Connecticut Man Pleads Guilty To Illegal Trafficking Of Sperm Whale Teeth From Ukraine


Connecticut resident John Bell reportedly smuggled and sold thousands of dollars' worth of sperm whale teeth into the United States between 2004 and 2008. Bell pleads guilty to charges of illegal trafficking.

Illegal Whale Teeth Trafficking

On Wednesday, June 6, John “Jake” Bell of Lakeville, Connecticut pleaded guilty to illegal trafficking of teeth from endangered sperm whales over a decade after the crimes. Bell admitted that while he was in Ukraine in 2004, he sold $11,600 worth of sperm whale teeth to a “co-conspirator” in Nantucket, Massachusetts. The 34 teeth were shipped from Ukraine to Connecticut where the items were claimed.

The indictment further states that Bell, who is an artist, smuggled over 49 pounds of sperm whale teeth into the United States between July 2005 and June 2006, some of which he carved and sold to customers, and the others he sold uncarved. He also sold nine carved teeth to customers in the United States from June 2007 until April 2008.

The items he smuggled and sold between 2005 and 2006 were valued at $26,000, whereas the nine carved teeth he sold between 2007 and 2008 were valued at $20,300.

Bell pleaded guilty to one count of wildlife trafficking in violation of the Lacey Act, whereas his “co-conspirator” from the 2004 transaction was convicted in 2010 and was sentenced to 33 months in prison for the crime.

“OLE is dedicated to enforcing those laws and seeing that those who violate them are held accountable for their illegal actions,” said Director James Landon of the NOAA’s Office of Law Enforcement (OLE).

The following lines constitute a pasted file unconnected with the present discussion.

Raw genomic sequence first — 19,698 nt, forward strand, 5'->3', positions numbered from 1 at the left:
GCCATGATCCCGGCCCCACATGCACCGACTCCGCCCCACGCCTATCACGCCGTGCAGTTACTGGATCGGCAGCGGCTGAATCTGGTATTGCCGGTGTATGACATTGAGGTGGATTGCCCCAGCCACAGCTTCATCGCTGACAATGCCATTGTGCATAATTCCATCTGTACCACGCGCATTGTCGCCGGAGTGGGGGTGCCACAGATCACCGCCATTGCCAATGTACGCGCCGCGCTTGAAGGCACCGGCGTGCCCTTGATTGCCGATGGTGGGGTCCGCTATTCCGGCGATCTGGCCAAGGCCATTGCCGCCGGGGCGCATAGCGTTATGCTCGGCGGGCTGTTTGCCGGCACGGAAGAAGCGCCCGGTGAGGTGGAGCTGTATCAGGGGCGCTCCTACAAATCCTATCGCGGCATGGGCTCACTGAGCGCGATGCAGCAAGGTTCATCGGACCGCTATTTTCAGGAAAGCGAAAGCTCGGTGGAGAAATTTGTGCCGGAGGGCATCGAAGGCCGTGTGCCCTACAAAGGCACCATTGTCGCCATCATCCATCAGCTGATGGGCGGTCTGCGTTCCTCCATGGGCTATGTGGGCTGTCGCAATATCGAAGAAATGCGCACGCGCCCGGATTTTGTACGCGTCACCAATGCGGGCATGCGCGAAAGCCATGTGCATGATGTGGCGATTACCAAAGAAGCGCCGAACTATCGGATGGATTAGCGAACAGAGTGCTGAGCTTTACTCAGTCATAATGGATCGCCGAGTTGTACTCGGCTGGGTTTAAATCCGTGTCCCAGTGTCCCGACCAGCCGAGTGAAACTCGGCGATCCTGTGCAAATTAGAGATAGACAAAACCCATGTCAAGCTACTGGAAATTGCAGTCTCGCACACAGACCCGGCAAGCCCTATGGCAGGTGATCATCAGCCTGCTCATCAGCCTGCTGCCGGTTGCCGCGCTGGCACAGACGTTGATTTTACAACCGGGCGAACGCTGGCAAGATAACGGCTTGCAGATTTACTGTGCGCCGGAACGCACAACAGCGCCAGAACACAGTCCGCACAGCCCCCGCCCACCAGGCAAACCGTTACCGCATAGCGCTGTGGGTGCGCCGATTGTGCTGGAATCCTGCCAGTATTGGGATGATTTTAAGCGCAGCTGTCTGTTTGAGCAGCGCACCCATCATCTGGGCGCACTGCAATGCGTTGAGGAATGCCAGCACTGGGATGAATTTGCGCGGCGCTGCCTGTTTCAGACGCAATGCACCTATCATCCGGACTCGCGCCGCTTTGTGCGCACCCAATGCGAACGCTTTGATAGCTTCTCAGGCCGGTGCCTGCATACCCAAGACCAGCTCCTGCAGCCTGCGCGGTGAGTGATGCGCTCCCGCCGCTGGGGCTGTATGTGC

Sperm Whales

Sperm whales are the largest toothed whales, and they may be found in deep waters all around the world, from the Antarctic to the waters near the equator. In fact, they have the widest distribution of all marine mammal species in the planet.

Their name actually comes from the waxy substance that can be found in their heads, spermaceti, which is also used in oil lamps, candles, and lubricants.

Between 1800 and 1987, sperm whales were one of the main targets of the commercial whaling industry, which lead to the significant decrease in their population worldwide. Now, major threats to sperm whale population include vessel strikes, entanglement in fishing gear, ocean noise that disturb important activities and even cause hearing loss, oil spills and other water contaminants, marine debris which they may mistake for prey, and climate change.

Sperm whales are considered as endangered in the Endangered Species Act, and depleted in the Marine Mammal Protection Act.

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